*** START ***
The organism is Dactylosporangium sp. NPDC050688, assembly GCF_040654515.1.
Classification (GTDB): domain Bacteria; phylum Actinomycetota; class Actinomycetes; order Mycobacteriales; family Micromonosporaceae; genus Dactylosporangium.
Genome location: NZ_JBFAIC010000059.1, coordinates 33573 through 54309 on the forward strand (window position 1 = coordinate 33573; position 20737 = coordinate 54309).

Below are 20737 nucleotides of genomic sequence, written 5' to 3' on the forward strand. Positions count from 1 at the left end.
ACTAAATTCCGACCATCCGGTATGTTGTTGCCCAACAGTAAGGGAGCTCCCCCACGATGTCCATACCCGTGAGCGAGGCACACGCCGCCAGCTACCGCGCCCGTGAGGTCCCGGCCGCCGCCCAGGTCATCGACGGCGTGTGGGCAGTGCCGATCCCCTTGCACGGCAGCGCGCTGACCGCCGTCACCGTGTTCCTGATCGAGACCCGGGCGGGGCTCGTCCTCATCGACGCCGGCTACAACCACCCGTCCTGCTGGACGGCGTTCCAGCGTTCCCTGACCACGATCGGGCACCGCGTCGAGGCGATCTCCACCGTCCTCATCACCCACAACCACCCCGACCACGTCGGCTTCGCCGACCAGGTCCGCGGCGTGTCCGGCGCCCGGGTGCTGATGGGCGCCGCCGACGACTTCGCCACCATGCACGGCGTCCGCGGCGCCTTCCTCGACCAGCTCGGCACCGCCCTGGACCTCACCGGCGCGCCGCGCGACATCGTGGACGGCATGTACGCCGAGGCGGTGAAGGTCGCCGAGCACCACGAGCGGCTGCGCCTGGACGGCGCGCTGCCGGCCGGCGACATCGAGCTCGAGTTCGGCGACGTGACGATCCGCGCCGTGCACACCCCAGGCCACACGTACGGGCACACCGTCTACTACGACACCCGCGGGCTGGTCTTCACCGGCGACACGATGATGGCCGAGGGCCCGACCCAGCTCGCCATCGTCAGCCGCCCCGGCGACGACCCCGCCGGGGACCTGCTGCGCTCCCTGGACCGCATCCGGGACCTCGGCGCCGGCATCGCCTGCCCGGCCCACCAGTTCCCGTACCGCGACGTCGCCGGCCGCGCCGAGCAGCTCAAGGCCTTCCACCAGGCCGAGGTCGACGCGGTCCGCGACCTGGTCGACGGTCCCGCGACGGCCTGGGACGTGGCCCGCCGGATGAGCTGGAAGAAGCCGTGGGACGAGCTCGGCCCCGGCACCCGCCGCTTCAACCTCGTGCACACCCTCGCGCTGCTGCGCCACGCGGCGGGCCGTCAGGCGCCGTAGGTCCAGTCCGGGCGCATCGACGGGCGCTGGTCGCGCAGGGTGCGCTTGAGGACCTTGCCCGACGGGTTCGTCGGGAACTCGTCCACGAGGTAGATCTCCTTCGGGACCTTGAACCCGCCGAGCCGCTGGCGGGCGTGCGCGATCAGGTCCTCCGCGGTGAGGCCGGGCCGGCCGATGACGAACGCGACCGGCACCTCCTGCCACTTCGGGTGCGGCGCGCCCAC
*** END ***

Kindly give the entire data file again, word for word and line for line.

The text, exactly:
The organism is Dactylosporangium sp. NPDC050688, assembly GCF_040654515.1.
Classification (GTDB): domain Bacteria; phylum Actinomycetota; class Actinomycetes; order Mycobacteriales; family Micromonosporaceae; genus Dactylosporangium.
Genome location: NZ_JBFAIC010000059.1, coordinates 33573 through 54309 on the forward strand (window position 1 = coordinate 33573; position 20737 = coordinate 54309).

Below are 20737 nucleotides of genomic sequence, written 5' to 3' on the forward strand. Positions count from 1 at the left end.
ACTAAATTCCGACCATCCGGTATGTTGTTGCCCAACAGTAAGGGAGCTCCCCCACGATGTCCATACCCGTGAGCGAGGCACACGCCGCCAGCTACCGCGCCCGTGAGGTCCCGGCCGCCGCCCAGGTCATCGACGGCGTGTGGGCAGTGCCGATCCCCTTGCACGGCAGCGCGCTGACCGCCGTCACCGTGTTCCTGATCGAGACCCGGGCGGGGCTCGTCCTCATCGACGCCGGCTACAACCACCCGTCCTGCTGGACGGCGTTCCAGCGTTCCCTGACCACGATCGGGCACCGCGTCGAGGCGATCTCCACCGTCCTCATCACCCACAACCACCCCGACCACGTCGGCTTCGCCGACCAGGTCCGCGGCGTGTCCGGCGCCCGGGTGCTGATGGGCGCCGCCGACGACTTCGCCACCATGCACGGCGTCCGCGGCGCCTTCCTCGACCAGCTCGGCACCGCCCTGGACCTCACCGGCGCGCCGCGCGACATCGTGGACGGCATGTACGCCGAGGCGGTGAAGGTCGCCGAGCACCACGAGCGGCTGCGCCTGGACGGCGCGCTGCCGGCCGGCGACATCGAGCTCGAGTTCGGCGACGTGACGATCCGCGCCGTGCACACCCCAGGCCACACGTACGGGCACACCGTCTACTACGACACCCGCGGGCTGGTCTTCACCGGCGACACGATGATGGCCGAGGGCCCGACCCAGCTCGCCATCGTCAGCCGCCCCGGCGACGACCCCGCCGGGGACCTGCTGCGCTCCCTGGACCGCATCCGGGACCTCGGCGCCGGCATCGCCTGCCCGGCCCACCAGTTCCCGTACCGCGACGTCGCCGGCCGCGCCGAGCAGCTCAAGGCCTTCCACCAGGCCGAGGTCGACGCGGTCCGCGACCTGGTCGACGGTCCCGCGACGGCCTGGGACGTGGCCCGCCGGATGAGCTGGAAGAAGCCGTGGGACGAGCTCGGCCCCGGCACCCGCCGCTTCAACCTCGTGCACACCCTCGCGCTGCTGCGCCACGCGGCGGGCCGTCAGGCGCCGTAGGTCCAGTCCGGGCGCATCGACGGGCGCTGGTCGCGCAGGGTGCGCTTGAGGACCTTGCCCGACGGGTTCGTCGGGAACTCGTCCACGAGGTAGATCTCCTTCGGGACCTTGAACCCGCCGAGCCGCTGGCGGGCGTGCGCGATCAGGTCCTCCGCGGTGAGGCCGGGCCGGCCGATGACGAACGCGACCGGCACCTCCTGCCACTTCGGGTGCGGCGCGCCCAC